At that time, judges took it for granted that men would pursue women at work just as they did at the local bar—and “there was nothing the law could do about it nor should do about it,” says Gillian Thomas, a senior staff attorney at the ACLU’s Women’s Rights Project. In her book about landmark discrimination cases, Because of Sex, Thomas cites a New Jersey judge who ruled against an early harassment claim by saying the law wasn’t meant to “provide a federal remedy for what amounts to a physical attack motivated by sexual desire . . . which happened to occur in a corporate corridor rather than a back alley.”

CORPORATE SOCIAL RESPONSIBILITY | Katy Moore, WRAG’s managing director of corporate strategy, discusses how diversity initiatives alone will not erase the racial inequities we see in the business community and highlights Deloitte‘s efforts to make white men full diversity partners. (Daily, 3/7)

RACIAL EQUITY | Nicky Goren, vice chair of WRAG’s Board of Directors and president and CEO of Meyer Foundation, discusses the foundation’s journey to adopt a racial equity lens and how the Greater Washington region’s philanthropic sector has responded to the administration’s new policies. (PND Blog, 3/6)

NONPROFITS | What It Takes: How a Charity Confronted Its Lack of Diversity and Found New Strength (Chronicle, 3/7 – Subscription needed)

EDUCATION | DC will enforce its attendance policy for graduating seniors this year. This decision is complicating the lives of students who have already missed more days than allowed. (WaPo, 3/6)

HEALTHPatients Like Hospital Care At Home, But Some Insurers Are Skeptical (NPR, 3/7)

The Atlantic has created visuals to W.E.B. Du Bois’ writings on how it feels to be a problem in America.

– Kendra

March 7, 2018 / WRAG

Diversity is not the answer

By Katy Moore
Managing Director of Corporate Strategy
Washington Regional Association of Grantmakers 

Have you ever heard something so profound that it challenged your entire understanding of a topic? That happened to me recently with regard to diversity – a topic quite familiar to me after 10+ years working on corporate social responsibility (CSR).

In a spirited discussion about racial equity, Avis Ransom of Baltimore Racial Justice Action said, “Plantations were diverse. Diversity is not the answer.”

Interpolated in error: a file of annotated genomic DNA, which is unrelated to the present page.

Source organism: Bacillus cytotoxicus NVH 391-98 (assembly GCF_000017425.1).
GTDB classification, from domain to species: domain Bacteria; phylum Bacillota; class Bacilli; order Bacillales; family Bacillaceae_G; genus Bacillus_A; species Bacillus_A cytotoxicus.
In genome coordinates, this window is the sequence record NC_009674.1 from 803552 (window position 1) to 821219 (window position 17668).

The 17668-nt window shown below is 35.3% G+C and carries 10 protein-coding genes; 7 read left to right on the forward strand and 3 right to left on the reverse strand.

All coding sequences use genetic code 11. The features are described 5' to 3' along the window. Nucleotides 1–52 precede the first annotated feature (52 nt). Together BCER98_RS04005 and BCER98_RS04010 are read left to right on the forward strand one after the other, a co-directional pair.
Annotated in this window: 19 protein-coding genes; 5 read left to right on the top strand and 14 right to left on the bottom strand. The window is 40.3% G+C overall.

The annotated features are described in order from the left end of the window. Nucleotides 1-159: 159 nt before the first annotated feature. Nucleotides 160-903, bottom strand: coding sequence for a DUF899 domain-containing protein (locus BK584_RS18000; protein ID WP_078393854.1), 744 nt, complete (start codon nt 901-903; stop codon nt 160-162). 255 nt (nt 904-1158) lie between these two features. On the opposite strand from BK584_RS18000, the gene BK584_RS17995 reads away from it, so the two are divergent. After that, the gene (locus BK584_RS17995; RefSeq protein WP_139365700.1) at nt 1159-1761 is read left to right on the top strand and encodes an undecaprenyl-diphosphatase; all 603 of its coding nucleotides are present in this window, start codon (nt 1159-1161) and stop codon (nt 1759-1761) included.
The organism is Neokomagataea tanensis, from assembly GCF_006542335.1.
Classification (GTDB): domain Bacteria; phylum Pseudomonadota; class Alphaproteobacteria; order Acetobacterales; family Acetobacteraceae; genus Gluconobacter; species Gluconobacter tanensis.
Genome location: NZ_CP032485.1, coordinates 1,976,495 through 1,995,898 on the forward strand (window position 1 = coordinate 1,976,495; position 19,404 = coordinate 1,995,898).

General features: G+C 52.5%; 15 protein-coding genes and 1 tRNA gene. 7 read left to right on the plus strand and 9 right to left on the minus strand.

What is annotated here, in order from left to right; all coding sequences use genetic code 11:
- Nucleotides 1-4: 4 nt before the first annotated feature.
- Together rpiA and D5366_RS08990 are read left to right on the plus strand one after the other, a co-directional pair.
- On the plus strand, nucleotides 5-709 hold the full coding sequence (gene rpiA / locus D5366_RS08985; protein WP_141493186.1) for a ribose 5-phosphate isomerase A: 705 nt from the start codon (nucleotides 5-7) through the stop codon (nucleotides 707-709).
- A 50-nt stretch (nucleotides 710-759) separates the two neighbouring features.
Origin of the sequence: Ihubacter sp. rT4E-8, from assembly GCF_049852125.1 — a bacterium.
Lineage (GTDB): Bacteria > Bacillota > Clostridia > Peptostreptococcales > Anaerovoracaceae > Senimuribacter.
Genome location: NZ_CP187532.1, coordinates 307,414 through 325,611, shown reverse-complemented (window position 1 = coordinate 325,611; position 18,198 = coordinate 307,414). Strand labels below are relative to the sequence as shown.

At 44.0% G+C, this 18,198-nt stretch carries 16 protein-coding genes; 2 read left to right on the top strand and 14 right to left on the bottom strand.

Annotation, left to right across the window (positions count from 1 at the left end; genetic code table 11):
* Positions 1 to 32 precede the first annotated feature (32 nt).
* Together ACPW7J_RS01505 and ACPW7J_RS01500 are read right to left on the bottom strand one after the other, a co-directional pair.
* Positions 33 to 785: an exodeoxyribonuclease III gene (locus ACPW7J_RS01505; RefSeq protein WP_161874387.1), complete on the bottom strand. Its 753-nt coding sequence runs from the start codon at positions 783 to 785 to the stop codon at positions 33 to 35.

I carried that statement with me for weeks…regularly returning to it, mulling it over, trying to figure out what it truly meant for my work in the CSR space.

In the 1960s, in response to racial tensions, American companies began establishing race-based employee resource groups (ERGs) as a forum of support and professional growth for discrete, racial communities. Overtime, ERGs expanded to focus on other sub-groups: women, LGBTQ, and veterans, just to name a few. In more recent years, the conversation has evolved and expanded and is generally referred to as diversity, equity and inclusion – DEI.  Inestimable numbers of companies have hosted countless DEI trainings, launched innumerable DEI initiatives, and commissioned a plethora of DEI research. And, yet, on average women still earn 20 percent less than their male counterparts[1], black men earn a third less than white men over their lifetimes[2], there are only four black CEOs in the Fortune 500[3], and on and on.

So, as Avis said, and as I have come to understand, diversity is not the answer, or at least, it’s not the entire answer. My frame is being challenged. ERGs and DEI initiatives are important, but they are not enough to address the deep inequities that exist in our society. And those inequities are often mirrored to varying degrees in our business community.

As I have a tendency to do, I started digging deeper. What was the fuller story?  I was pleased to learn there are a number of companies that are beginning to go beyond traditional DEI efforts, but one stands out for taking a position that, on its face, is counter to popular thinking.

Deloitte is making a bold attempt to reframe its DEI efforts by actively including… men. That may seem ridiculous at first, but let’s look more carefully. Men, white men to be specific, hold the majority of leadership roles in the corporate sector; they set the workplace culture, frame the corporate infrastructure, and define the measures of success. This also means that white men are in the strongest position to drive organizational change. But, based on the statistics I shared earlier, it doesn’t seem that they are currently wielding their power and influence to actively make change in the equity sphere.  And, that’s exactly the reason that by intentionally including men in its DEI efforts, Deloitte could succeed where others have not in truly achieving a more equitable workplace.

Of course, there are a few *small* challenges to address such as the blatant power dynamics, privilege, unconscious bias, etc. before white men can serve as full diversity partners. But, I would argue that this is a learning curve that, while steep and ever-evolving, is definitely not unreachable.

For years, DEI work in the corporate space has predominately been the realm of women, people of color, LGBTQ individuals, and other marginalized communities. Calling on white men as active participants and partners is a bold and powerful strategy.  I look forward to tracking this initiative and others as the business community works to make real change in the equity arena.

If you’re interested in going deeper on this topic, check out the recently launched CEO Action for Diversity & Inclusion which has more than more than 350 company CEOs who have signed the pledge. And, White Men as Full Diversity Partners is a robust, national organization that offers a host of tools, trainings, and experiential learning.